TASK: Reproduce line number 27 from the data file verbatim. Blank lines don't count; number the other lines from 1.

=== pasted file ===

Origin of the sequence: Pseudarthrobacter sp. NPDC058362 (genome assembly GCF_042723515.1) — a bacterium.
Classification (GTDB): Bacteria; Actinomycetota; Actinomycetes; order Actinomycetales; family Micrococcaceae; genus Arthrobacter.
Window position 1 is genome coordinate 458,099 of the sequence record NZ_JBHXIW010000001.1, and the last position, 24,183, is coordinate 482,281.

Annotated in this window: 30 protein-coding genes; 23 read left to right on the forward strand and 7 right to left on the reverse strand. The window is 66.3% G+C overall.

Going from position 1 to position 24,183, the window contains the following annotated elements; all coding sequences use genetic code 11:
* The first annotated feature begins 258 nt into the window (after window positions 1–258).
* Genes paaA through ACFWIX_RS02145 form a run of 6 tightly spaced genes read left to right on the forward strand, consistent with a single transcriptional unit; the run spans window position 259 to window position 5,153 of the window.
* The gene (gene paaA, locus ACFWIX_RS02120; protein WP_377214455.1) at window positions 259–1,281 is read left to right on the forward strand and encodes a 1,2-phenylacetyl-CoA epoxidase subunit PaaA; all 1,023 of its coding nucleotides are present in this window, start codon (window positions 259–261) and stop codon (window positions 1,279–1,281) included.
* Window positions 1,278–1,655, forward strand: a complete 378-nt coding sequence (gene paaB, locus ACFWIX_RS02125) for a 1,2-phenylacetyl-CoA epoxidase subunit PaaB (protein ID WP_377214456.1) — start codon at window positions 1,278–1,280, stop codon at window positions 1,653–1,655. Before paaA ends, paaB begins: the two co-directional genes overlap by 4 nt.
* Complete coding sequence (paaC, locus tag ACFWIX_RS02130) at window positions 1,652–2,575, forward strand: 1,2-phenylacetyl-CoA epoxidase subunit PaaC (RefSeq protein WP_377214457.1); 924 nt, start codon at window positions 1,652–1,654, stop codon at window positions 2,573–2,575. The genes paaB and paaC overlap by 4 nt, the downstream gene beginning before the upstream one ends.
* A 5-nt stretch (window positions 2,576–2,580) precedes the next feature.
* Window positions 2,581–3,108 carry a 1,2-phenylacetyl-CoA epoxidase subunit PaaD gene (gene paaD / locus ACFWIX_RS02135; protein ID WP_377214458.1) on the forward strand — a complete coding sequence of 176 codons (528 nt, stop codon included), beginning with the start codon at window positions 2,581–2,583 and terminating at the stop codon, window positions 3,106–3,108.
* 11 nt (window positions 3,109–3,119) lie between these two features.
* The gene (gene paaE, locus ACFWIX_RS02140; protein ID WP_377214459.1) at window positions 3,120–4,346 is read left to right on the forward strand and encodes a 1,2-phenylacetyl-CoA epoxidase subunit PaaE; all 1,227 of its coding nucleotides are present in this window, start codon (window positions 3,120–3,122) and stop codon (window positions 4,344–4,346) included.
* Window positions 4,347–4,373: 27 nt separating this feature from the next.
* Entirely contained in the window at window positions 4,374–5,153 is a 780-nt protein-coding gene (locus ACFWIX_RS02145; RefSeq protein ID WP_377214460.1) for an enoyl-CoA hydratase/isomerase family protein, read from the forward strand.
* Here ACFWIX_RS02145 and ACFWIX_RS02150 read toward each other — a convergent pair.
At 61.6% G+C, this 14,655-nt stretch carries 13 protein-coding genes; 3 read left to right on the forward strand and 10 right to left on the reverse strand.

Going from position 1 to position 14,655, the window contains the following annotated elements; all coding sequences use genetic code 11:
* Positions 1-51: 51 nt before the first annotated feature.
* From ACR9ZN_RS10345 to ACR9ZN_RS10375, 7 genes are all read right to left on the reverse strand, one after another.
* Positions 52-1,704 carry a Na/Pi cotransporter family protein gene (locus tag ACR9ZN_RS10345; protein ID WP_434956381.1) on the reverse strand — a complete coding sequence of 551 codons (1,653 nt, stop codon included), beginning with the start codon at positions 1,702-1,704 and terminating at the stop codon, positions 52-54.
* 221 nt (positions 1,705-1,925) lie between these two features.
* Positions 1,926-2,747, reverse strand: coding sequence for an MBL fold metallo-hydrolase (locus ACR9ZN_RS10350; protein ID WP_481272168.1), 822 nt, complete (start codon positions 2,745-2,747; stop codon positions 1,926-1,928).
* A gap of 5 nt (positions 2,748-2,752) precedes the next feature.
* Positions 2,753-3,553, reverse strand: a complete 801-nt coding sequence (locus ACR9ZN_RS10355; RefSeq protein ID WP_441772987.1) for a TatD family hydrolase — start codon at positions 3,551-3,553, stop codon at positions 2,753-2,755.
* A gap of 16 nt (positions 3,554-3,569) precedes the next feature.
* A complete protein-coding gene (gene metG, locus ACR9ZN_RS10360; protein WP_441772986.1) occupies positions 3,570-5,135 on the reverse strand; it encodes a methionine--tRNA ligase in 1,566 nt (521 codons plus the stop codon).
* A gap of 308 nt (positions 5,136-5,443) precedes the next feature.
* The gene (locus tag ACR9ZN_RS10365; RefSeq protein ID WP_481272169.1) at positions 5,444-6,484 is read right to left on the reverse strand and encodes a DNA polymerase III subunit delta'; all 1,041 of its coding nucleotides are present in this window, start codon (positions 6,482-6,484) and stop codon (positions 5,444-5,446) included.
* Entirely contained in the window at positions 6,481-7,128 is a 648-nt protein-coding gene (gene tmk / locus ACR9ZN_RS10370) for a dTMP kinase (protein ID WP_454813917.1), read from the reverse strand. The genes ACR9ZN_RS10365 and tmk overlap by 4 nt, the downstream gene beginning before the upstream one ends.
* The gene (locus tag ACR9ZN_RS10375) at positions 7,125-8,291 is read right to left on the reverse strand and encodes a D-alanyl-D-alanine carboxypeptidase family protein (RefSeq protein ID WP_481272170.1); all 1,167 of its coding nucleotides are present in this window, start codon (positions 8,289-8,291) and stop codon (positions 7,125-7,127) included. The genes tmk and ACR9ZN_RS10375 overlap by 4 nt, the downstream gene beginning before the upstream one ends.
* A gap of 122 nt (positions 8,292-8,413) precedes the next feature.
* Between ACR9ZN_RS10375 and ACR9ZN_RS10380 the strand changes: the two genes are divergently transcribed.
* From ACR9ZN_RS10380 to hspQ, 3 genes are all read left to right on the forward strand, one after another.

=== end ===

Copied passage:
* A gap of 16 nt (positions 3,554-3,569) precedes the next feature.